870 F.2d 1463
UNITED STATES of America, Plaintiff-Appellee,
Harry E. CLAIBORNE, Defendant-Appellant.
United States Court of Appeals,
Argued and Submitted Jan. 11, 1989.
Decided March 22, 1989.
Annette R. Quintana, Las Vegas, Nev., for defendant-appellant.
Harry E. Claiborne, Las Vegas, Nev., pro se.
Daniel R. Schiess and Susan J. Park, Public Integrity Section, Criminal Div., Dept. of Justice, Washington, D.C., for plaintiff-appellee.
Appeal from the United States District Court for the District of Nevada.
Before NORRIS, NOONAN, and LEAVY, Circuit Judges.
WILLIAM A. NORRIS, Circuit Judge:
On December 8, 1983, a federal grand jury returned an indictment charging appellant Harry Claiborne, then a United States District Judge for the District of Nevada, with bribery, tax fraud, and making a false statement to the Judicial Ethics Committee. Chief Justice Burger designated Senior District Judge Walter Hoffman to preside over appellant's trial. Chief Justice Burger had received a certificate of necessity from Judge Browning, Chief Judge of the Ninth Circuit, pursuant to 28 U.S.C. Sec. 292(d) (1982). Judge Browning also certified to Chief Justice Burger on January 14, 1985 the need for out-of-circuit circuit judges to preside over appellant's pretrial appeals and all other appeals involving appellant, pursuant to 28 U.S.C. Sec. 291(a) (1982). Acting on that request, Chief Justice Burger designated Judges Floyd R. Gibson of the Eighth Circuit, Leonard I. Garth of the Third Circuit, and Cornelia G. Kennedy of the Sixth Circuit.
Appellant's pre-trial motion to dismiss the indictment on the ground that a federal judge cannot be prosecuted for a federal crime without first being impeached was denied by Judge Hoffman, and his ruling was affirmed on appeal by the panel of Judges Gibson, Garth, and Kennedy. United States v. Claiborne, 727 F.2d 842 (9th Cir.1984). After a first trial ended in a hung jury, the bribery charges were dismissed. Appellant was then convicted by a jury of making false statements in his tax returns for 1979 and 1980 in violation of 26 U.S.C. Sec. 7206(1) (1982).
The conviction was affirmed by a panel comprised of Judges Wilbur F. Pell, Senior Circuit Judge for the Seventh Circuit, J. Edward Lumbard, Senior Circuit Judge for the Second Circuit, and Robert H. McWilliams, Senior Circuit Judge for the Tenth Circuit. United States v. Claiborne, 765 F.2d 784 (9th Cir.1985). This panel was also designated by Chief Justice Burger pursuant to the original certificate of necessity Chief Judge Browning had issued on January 14, 1985. For reasons that are not apparent from the record, Judge Browning issued a second, seemingly superfluous, certificate of necessity after the second panel began considering appellant's post-conviction appeal.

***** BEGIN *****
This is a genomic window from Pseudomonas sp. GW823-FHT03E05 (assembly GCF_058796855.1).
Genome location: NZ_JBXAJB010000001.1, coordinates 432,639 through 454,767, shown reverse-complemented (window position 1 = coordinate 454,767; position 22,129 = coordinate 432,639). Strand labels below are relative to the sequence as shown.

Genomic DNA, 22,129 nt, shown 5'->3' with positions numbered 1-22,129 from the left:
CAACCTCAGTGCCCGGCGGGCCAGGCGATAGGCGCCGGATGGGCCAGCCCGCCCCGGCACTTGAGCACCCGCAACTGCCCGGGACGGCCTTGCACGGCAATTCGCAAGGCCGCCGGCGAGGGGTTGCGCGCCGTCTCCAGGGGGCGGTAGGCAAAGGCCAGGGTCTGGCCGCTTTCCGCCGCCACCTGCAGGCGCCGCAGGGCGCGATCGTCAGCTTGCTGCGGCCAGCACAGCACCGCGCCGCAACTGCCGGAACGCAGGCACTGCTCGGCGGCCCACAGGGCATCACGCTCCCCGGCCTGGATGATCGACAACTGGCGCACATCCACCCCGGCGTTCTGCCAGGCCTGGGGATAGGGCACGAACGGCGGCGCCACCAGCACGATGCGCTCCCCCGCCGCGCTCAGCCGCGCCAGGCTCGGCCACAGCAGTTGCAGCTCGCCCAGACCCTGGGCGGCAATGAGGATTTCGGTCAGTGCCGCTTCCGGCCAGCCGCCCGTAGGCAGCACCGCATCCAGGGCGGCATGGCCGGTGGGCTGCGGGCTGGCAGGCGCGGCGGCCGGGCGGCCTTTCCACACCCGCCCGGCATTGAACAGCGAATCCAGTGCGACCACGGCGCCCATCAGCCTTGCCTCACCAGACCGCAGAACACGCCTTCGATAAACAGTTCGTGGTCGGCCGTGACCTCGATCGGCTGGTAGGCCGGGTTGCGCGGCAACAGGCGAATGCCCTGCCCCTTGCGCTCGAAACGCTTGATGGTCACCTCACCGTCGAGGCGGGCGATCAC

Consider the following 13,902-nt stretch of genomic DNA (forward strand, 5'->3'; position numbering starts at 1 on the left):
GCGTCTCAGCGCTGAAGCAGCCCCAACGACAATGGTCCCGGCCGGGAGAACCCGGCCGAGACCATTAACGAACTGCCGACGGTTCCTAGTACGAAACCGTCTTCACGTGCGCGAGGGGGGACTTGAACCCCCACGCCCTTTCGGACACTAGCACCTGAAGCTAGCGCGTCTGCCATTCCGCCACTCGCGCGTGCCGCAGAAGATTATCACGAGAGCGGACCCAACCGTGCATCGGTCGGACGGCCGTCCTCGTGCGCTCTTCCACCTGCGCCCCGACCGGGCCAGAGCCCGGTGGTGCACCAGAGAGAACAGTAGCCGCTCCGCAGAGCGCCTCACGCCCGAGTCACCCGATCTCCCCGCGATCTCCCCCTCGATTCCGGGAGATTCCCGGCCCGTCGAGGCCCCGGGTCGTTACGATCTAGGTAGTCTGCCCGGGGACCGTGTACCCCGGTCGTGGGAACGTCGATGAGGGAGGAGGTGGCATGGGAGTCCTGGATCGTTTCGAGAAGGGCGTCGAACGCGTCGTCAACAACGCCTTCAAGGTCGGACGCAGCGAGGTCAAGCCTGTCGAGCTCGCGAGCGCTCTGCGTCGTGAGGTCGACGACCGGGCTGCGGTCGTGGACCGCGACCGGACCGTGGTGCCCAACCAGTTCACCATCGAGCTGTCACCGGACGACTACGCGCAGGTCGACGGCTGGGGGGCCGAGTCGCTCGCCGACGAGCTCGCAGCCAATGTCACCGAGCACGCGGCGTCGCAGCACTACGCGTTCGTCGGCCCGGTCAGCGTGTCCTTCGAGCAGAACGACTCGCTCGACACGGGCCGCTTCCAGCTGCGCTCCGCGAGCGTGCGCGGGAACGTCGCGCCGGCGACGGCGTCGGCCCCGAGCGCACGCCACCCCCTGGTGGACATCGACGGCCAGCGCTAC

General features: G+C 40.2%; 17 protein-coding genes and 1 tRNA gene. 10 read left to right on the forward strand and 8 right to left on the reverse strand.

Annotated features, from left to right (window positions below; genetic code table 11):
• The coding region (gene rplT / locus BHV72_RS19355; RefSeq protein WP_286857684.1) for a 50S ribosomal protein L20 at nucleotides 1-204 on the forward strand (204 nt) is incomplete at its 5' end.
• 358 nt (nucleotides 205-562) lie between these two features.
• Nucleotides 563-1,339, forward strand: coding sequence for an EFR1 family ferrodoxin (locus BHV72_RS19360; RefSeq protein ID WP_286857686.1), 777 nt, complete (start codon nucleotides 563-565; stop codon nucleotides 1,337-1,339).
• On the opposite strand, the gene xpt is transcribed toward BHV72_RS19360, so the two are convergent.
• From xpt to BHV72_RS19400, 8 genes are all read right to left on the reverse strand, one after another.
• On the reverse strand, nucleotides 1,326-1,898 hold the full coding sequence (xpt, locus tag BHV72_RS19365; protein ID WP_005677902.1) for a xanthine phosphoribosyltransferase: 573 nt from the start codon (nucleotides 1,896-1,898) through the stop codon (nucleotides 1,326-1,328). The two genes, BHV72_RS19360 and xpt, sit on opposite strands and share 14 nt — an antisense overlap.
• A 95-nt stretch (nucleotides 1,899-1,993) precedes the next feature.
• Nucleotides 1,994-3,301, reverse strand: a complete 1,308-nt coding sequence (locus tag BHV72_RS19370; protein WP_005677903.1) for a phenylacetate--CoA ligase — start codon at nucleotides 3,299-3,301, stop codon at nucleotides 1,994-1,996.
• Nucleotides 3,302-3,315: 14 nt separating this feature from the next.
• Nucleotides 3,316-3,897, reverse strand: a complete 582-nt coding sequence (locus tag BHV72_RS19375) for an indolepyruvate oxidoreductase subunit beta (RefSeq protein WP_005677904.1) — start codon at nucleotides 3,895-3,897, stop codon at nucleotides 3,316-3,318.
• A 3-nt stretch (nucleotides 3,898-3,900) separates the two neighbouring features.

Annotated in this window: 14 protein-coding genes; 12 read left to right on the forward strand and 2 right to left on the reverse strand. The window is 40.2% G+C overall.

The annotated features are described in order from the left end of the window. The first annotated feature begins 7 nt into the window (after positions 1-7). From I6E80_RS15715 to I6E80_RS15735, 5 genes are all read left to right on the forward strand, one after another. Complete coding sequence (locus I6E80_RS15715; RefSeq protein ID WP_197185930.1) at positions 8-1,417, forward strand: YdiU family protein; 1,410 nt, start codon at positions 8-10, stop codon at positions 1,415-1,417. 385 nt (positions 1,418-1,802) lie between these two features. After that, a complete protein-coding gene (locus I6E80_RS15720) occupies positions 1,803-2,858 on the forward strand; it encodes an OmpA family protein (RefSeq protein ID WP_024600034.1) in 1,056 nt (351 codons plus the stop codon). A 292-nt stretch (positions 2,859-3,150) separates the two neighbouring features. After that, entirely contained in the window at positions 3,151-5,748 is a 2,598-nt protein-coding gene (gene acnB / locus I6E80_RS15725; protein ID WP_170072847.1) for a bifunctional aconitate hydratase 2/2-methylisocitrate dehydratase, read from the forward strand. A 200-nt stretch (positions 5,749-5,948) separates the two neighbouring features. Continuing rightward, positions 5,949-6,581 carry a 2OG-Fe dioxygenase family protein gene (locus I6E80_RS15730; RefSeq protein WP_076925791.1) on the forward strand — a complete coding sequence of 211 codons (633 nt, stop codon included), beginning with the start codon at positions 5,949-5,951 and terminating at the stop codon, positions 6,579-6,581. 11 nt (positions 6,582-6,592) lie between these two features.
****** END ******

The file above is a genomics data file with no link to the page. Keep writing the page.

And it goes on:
After his conviction was affirmed by the out-of-circuit panel, appellant filed a suggestion for rehearing en banc. The suggestion was rejected by a majority of the active judges who did not recuse themselves. Unpublished Order filed December 10, 1985. This marked the first time judges of the Ninth Circuit participated in the decision-making process in appellant's criminal proceedings.
After his suggestion for rehearing en banc was rejected, appellant returned to the district court and moved to stay the execution of his sentence, arguing that imprisoning a federal judge who had not yet been impeached was unconstitutional. Judge Hoffman denied the stay, and on appeal his order was affirmed by a regular panel of Ninth Circuit judges. United States v. Claiborne, 790 F.2d 1355 (9th Cir.1986). En banc consideration of the motion to stay execution of the sentence was rejected by a majority of the non-recused active judges of our court. Id. at 1356.